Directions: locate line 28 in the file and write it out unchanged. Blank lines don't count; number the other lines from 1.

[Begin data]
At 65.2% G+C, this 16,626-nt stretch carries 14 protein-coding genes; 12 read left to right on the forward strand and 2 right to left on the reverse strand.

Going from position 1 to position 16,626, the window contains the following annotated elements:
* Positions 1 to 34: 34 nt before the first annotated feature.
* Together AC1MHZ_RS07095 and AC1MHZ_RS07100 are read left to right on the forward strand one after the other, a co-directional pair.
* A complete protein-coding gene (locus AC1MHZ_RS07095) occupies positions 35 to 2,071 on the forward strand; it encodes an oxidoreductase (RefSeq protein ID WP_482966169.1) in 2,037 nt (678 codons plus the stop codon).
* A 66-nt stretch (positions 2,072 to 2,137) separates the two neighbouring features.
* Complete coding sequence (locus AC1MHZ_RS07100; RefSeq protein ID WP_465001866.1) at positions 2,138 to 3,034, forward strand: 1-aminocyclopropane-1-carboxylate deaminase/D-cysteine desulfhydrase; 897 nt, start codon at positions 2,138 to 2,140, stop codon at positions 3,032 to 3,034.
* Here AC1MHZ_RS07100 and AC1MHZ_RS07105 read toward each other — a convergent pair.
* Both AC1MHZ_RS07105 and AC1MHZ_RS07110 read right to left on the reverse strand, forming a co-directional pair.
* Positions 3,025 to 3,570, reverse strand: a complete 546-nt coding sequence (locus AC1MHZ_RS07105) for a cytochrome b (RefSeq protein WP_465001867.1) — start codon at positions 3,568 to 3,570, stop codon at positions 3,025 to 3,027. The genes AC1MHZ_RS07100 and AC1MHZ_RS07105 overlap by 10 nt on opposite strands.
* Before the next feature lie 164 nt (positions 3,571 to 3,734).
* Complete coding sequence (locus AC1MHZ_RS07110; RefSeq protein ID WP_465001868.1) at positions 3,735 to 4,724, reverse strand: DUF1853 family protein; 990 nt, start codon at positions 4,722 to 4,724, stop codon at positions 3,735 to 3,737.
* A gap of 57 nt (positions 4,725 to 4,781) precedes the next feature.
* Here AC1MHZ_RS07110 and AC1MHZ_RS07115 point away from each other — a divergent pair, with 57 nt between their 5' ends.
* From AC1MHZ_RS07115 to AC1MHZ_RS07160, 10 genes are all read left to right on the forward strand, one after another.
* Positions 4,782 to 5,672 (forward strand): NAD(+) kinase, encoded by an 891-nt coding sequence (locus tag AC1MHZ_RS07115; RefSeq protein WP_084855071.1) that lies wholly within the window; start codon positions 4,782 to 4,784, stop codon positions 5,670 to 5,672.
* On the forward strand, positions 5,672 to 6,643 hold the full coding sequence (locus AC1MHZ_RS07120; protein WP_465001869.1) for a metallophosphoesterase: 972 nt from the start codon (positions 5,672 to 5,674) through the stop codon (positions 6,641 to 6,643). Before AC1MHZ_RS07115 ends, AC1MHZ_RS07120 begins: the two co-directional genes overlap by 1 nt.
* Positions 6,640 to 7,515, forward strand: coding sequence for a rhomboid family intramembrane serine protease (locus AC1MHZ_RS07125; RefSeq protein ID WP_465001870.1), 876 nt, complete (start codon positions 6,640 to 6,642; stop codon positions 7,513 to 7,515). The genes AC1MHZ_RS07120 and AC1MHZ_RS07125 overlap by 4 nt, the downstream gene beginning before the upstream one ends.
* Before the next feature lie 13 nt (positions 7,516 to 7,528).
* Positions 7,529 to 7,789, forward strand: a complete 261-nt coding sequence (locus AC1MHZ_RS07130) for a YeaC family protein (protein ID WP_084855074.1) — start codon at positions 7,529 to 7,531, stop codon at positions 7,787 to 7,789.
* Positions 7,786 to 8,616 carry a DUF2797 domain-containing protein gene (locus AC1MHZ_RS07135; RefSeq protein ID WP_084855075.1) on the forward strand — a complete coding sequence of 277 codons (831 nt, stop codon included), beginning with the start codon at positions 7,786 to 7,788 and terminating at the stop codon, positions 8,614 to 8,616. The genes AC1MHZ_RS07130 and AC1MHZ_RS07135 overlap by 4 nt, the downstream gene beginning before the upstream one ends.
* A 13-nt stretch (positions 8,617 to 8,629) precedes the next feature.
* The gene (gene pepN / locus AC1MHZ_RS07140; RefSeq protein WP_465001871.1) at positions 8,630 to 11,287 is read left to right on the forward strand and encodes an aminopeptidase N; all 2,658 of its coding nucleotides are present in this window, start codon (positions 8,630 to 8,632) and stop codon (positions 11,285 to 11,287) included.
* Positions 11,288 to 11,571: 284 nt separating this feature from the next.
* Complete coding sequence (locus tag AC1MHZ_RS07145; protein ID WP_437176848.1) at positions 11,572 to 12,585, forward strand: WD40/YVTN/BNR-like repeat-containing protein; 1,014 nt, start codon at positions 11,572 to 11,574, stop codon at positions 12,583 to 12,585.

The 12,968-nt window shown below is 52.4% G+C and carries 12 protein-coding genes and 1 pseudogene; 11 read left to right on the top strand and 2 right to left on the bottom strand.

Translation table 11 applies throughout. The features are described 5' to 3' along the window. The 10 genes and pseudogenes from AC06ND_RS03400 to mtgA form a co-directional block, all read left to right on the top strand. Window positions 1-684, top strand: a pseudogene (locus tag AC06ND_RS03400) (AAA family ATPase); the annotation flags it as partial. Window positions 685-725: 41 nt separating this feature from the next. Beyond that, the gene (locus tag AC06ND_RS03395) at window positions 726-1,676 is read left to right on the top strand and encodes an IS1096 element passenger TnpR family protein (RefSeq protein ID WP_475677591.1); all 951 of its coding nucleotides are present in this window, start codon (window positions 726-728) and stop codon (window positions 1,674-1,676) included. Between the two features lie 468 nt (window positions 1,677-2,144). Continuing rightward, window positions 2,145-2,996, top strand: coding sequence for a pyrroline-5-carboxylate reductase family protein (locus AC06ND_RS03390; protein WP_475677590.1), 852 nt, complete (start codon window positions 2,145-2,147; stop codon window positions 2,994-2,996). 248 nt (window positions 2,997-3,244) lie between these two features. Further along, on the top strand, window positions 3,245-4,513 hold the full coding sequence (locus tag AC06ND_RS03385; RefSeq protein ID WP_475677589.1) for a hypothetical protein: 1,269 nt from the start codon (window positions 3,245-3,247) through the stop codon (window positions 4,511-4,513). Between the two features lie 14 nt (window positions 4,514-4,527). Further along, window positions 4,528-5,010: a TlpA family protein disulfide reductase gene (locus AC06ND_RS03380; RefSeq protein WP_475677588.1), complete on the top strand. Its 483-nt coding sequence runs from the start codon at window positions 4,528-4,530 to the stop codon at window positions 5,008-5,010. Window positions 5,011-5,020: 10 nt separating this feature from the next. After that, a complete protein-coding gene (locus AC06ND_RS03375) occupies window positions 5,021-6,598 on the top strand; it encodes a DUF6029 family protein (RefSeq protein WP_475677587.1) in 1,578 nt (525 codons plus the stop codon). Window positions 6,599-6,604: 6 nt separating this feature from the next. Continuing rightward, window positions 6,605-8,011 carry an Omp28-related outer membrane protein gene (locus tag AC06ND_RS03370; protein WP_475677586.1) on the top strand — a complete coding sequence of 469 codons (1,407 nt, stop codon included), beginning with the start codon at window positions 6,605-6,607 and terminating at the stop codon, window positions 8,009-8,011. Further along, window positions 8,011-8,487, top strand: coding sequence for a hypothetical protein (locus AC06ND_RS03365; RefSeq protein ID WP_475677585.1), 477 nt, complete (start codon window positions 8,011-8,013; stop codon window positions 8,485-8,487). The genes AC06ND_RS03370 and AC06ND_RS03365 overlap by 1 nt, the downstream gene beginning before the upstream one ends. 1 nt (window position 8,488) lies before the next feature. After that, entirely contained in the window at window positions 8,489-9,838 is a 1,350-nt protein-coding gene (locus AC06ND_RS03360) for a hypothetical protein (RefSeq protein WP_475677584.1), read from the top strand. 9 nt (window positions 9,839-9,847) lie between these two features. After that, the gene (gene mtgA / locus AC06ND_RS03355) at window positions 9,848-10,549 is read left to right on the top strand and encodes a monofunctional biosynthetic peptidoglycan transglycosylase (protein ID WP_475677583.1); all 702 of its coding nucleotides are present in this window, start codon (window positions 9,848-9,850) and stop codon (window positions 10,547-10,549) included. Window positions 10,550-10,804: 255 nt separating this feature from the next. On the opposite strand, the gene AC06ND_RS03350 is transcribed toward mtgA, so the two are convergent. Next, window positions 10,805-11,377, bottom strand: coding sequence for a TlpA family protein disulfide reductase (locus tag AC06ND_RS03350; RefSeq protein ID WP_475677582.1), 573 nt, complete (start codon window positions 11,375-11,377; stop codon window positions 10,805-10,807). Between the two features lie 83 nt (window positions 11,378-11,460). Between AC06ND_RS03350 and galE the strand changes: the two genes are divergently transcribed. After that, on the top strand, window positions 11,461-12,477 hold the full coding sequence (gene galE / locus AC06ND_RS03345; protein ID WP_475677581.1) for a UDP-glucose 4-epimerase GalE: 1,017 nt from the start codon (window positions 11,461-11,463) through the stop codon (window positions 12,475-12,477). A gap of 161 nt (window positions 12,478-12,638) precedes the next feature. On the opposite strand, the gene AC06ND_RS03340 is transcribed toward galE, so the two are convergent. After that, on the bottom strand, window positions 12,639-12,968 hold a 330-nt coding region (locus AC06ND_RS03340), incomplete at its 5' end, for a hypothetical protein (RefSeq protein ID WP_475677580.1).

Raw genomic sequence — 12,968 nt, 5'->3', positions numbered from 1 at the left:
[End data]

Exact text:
Raw genomic sequence — 12,968 nt, 5'->3', positions numbered from 1 at the left: